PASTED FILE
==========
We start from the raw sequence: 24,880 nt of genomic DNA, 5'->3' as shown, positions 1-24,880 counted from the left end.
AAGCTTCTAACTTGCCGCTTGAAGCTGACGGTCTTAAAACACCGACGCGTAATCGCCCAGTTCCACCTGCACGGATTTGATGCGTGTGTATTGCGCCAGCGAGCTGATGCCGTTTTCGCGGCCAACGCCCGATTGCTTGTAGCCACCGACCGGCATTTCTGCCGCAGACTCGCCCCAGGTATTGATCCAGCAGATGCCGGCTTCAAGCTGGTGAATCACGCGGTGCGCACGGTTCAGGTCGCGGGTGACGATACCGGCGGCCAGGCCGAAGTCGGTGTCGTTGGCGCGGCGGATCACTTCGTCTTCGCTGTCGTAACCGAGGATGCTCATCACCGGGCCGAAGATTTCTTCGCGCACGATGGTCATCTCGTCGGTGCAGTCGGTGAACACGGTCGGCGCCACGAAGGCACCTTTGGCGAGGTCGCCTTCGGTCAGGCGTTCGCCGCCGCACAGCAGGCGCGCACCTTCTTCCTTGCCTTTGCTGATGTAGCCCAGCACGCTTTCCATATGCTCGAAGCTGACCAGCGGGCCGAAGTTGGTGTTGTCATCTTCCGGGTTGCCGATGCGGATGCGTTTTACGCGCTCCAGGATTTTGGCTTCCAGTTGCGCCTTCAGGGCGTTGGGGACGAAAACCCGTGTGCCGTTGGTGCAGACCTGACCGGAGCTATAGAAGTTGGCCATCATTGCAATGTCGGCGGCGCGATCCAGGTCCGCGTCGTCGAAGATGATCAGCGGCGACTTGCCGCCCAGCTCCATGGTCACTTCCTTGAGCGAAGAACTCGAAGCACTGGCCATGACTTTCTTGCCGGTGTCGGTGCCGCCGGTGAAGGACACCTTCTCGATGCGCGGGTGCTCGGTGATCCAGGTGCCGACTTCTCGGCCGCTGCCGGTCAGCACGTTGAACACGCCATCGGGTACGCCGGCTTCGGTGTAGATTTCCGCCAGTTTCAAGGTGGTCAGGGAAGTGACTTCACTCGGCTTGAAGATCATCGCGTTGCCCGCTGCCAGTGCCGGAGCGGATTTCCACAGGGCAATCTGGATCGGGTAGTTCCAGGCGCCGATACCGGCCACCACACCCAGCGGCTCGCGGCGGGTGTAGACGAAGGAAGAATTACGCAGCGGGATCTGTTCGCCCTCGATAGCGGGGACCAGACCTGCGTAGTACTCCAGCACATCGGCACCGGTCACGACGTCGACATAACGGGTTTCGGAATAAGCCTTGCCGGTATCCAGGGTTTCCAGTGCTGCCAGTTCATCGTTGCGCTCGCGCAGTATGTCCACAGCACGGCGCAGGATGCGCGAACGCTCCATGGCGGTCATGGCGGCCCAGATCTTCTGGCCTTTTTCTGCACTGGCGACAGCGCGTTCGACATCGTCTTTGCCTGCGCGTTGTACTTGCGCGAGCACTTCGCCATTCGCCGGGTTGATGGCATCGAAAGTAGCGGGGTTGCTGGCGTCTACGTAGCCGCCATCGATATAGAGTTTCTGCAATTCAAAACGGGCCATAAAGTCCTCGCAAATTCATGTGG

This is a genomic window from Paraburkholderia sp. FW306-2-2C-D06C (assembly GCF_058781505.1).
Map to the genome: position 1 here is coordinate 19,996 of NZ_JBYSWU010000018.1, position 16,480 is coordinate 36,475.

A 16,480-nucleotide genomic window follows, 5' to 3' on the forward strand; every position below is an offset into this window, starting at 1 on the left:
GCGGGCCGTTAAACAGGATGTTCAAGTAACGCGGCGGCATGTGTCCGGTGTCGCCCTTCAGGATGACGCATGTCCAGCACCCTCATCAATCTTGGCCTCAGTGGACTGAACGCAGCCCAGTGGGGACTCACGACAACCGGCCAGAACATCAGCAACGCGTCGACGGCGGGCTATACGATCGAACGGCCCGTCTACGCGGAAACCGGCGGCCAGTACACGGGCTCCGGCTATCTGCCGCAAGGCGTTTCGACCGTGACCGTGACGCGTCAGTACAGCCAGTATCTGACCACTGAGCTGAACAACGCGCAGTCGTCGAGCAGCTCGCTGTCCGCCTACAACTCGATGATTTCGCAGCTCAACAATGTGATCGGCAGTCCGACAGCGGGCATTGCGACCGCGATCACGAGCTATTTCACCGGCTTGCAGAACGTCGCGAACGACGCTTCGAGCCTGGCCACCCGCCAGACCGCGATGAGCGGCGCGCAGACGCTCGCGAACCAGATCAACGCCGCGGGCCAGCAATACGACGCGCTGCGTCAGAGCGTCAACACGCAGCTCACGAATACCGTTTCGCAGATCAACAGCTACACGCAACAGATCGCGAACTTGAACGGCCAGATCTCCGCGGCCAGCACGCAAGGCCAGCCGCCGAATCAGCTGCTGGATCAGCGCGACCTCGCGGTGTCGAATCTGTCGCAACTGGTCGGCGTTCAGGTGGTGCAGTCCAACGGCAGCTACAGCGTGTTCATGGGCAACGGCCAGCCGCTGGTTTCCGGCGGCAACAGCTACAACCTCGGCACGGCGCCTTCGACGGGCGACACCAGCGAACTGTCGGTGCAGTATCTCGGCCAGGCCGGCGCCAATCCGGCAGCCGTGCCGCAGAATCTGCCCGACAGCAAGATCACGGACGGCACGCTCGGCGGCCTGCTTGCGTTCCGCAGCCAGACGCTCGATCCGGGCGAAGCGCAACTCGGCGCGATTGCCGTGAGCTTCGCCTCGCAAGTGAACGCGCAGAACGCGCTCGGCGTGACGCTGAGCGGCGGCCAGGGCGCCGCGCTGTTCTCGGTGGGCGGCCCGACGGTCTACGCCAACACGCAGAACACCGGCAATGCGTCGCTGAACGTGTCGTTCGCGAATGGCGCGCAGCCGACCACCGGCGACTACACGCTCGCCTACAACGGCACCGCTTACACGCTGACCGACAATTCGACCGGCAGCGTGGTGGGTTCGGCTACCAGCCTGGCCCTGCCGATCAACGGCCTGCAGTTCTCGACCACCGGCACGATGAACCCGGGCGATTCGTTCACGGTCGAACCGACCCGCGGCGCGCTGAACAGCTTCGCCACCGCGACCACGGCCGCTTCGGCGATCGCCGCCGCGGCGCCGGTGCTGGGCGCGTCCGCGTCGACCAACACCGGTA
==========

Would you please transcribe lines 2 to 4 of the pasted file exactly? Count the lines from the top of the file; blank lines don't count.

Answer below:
AAGCTTCTAACTTGCCGCTTGAAGCTGACGGTCTTAAAACACCGACGCGTAATCGCCCAGTTCCACCTGCACGGATTTGATGCGTGTGTATTGCGCCAGCGAGCTGATGCCGTTTTCGCGGCCAACGCCCGATTGCTTGTAGCCACCGACCGGCATTTCTGCCGCAGACTCGCCCCAGGTATTGATCCAGCAGATGCCGGCTTCAAGCTGGTGAATCACGCGGTGCGCACGGTTCAGGTCGCGGGTGACGATACCGGCGGCCAGGCCGAAGTCGGTGTCGTTGGCGCGGCGGATCACTTCGTCTTCGCTGTCGTAACCGAGGATGCTCATCACCGGGCCGAAGATTTCTTCGCGCACGATGGTCATCTCGTCGGTGCAGTCGGTGAACACGGTCGGCGCCACGAAGGCACCTTTGGCGAGGTCGCCTTCGGTCAGGCGTTCGCCGCCGCACAGCAGGCGCGCACCTTCTTCCTTGCCTTTGCTGATGTAGCCCAGCACGCTTTCCATATGCTCGAAGCTGACCAGCGGGCCGAAGTTGGTGTTGTCATCTTCCGGGTTGCCGATGCGGATGCGTTTTACGCGCTCCAGGATTTTGGCTTCCAGTTGCGCCTTCAGGGCGTTGGGGACGAAAACCCGTGTGCCGTTGGTGCAGACCTGACCGGAGCTATAGAAGTTGGCCATCATTGCAATGTCGGCGGCGCGATCCAGGTCCGCGTCGTCGAAGATGATCAGCGGCGACTTGCCGCCCAGCTCCATGGTCACTTCCTTGAGCGAAGAACTCGAAGCACTGGCCATGACTTTCTTGCCGGTGTCGGTGCCGCCGGTGAAGGACACCTTCTCGATGCGCGGGTGCTCGGTGATCCAGGTGCCGACTTCTCGGCCGCTGCCGGTCAGCACGTTGAACACGCCATCGGGTACGCCGGCTTCGGTGTAGATTTCCGCCAGTTTCAAGGTGGTCAGGGAAGTGACTTCACTCGGCTTGAAGATCATCGCGTTGCCCGCTGCCAGTGCCGGAGCGGATTTCCACAGGGCAATCTGGATCGGGTAGTTCCAGGCGCCGATACCGGCCACCACACCCAGCGGCTCGCGGCGGGTGTAGACGAAGGAAGAATTACGCAGCGGGATCTGTTCGCCCTCGATAGCGGGGACCAGACCTGCGTAGTACTCCAGCACATCGGCACCGGTCACGACGTCGACATAACGGGTTTCGGAATAAGCCTTGCCGGTATCCAGGGTTTCCAGTGCTGCCAGTTCATCGTTGCGCTCGCGCAGTATGTCCACAGCACGGCGCAGGATGCGCGAACGCTCCATGGCGGTCATGGCGGCCCAGATCTTCTGGCCTTTTTCTGCACTGGCGACAGCGCGTTCGACATCGTCTTTGCCTGCGCGTTGTACTTGCGCGAGCACTTCGCCATTCGCCGGGTTGATGGCATCGAAAGTAGCGGGGTTGCTGGCGTCTACGTAGCCGCCATCGATATAGAGTTTCTGCAATTCAAAACGGGCCATAAAGTCCTCGCAAATTCATGTGG

This is a genomic window from Paraburkholderia sp. FW306-2-2C-D06C (assembly GCF_058781505.1).
Map to the genome: position 1 here is coordinate 19,996 of NZ_JBYSWU010000018.1, position 16,480 is coordinate 36,475.